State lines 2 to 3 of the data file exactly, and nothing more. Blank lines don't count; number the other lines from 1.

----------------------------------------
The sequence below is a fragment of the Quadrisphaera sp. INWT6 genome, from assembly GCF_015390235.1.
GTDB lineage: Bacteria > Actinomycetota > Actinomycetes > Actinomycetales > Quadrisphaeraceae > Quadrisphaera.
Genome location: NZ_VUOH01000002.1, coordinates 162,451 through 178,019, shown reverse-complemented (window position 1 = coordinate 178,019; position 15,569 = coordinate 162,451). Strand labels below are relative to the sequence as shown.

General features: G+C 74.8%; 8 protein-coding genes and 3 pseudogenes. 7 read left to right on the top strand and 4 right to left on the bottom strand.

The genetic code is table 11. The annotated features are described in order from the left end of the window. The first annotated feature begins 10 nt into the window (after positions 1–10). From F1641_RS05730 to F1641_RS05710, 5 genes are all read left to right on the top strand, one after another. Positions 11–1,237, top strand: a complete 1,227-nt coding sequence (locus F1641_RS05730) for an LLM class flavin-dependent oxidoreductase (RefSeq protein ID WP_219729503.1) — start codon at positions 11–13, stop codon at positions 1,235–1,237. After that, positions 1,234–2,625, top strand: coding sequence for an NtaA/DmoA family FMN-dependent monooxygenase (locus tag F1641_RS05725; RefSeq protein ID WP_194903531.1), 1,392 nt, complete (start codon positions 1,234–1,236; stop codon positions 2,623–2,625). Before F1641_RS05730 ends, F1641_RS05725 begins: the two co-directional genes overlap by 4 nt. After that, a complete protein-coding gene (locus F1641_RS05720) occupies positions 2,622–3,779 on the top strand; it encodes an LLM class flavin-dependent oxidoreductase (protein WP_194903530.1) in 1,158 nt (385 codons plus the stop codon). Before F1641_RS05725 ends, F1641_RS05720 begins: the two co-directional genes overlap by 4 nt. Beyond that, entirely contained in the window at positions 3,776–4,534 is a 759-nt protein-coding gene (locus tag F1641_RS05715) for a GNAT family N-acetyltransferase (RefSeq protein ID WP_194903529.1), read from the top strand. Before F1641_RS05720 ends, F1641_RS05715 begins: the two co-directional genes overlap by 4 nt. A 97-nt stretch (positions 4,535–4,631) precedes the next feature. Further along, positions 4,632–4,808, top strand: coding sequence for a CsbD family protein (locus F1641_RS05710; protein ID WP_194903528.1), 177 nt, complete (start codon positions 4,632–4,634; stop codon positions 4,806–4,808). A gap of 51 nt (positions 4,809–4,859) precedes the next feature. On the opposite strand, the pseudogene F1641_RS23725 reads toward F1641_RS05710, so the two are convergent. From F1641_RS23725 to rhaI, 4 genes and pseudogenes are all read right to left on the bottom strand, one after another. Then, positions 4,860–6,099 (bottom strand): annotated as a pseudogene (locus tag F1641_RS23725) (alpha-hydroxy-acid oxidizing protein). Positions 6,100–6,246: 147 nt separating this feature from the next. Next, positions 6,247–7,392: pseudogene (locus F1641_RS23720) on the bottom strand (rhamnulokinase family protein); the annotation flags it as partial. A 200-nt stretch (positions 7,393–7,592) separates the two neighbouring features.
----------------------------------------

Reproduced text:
GTDB lineage: Bacteria > Actinomycetota > Actinomycetes > Actinomycetales > Quadrisphaeraceae > Quadrisphaera.
Genome location: NZ_VUOH01000002.1, coordinates 162,451 through 178,019, shown reverse-complemented (window position 1 = coordinate 178,019; position 15,569 = coordinate 162,451). Strand labels below are relative to the sequence as shown.